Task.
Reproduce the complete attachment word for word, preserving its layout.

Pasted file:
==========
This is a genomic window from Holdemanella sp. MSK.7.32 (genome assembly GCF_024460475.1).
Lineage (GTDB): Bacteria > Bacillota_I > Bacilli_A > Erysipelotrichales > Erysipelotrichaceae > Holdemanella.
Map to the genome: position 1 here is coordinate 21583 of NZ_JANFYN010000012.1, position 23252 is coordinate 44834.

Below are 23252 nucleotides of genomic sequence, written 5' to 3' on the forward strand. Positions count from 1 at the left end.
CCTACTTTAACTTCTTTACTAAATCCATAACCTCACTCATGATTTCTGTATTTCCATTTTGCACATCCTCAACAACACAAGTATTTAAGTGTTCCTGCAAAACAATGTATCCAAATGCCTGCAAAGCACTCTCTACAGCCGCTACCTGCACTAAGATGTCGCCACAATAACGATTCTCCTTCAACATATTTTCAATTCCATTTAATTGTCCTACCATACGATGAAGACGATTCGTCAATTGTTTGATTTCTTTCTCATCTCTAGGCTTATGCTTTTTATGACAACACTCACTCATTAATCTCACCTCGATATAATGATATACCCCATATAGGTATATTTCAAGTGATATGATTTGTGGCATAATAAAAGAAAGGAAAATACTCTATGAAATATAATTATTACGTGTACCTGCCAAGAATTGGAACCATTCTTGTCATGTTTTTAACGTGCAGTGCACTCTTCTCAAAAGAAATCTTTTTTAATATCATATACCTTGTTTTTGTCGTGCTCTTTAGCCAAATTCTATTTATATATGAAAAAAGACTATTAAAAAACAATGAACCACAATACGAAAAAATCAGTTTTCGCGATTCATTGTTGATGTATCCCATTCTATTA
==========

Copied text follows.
This is a genomic window from Holdemanella sp. MSK.7.32 (genome assembly GCF_024460475.1).
Lineage (GTDB): Bacteria > Bacillota_I > Bacilli_A > Erysipelotrichales > Erysipelotrichaceae > Holdemanella.
Map to the genome: position 1 here is coordinate 21583 of NZ_JANFYN010000012.1, position 23252 is coordinate 44834.

Below are 23252 nucleotides of genomic sequence, written 5' to 3' on the forward strand. Positions count from 1 at the left end.
CCTACTTTAACTTCTTTACTAAATCCATAACCTCACTCATGATTTCTGTATTTCCATTTTGCACATCCTCAACAACACAAGTATTTAAGTGTTCCTGCAAAACAATGTATCCAAATGCCTGCAAAGCACTCTCTACAGCCGCTACCTGCACTAAGATGTCGCCACAATAACGATTCTCCTTCAACATATTTTCAATTCCATTTAATTGTCCTACCATACGATGAAGACGATTCGTCAATTGTTTGATTTCTTTCTCATCTCTAGGCTTATGCTTTTTATGACAACACTCACTCATTAATCTCACCTCGATATAATGATATACCCCATATAGGTATATTTCAAGTGATATGATTTGTGGCATAATAAAAGAAAGGAAAATACTCTATGAAATATAATTATTACGTGTACCTGCCAAGAATTGGAACCATTCTTGTCATGTTTTTAACGTGCAGTGCACTCTTCTCAAAAGAAATCTTTTTTAATATCATATACCTTGTTTTTGTCGTGCTCTTTAGCCAAATTCTATTTATATATGAAAAAAGACTATTAAAAAACAATGAACCACAATACGAAAAAATCAGTTTTCGCGATTCATTGTTGATGTATCCCATTCTATTA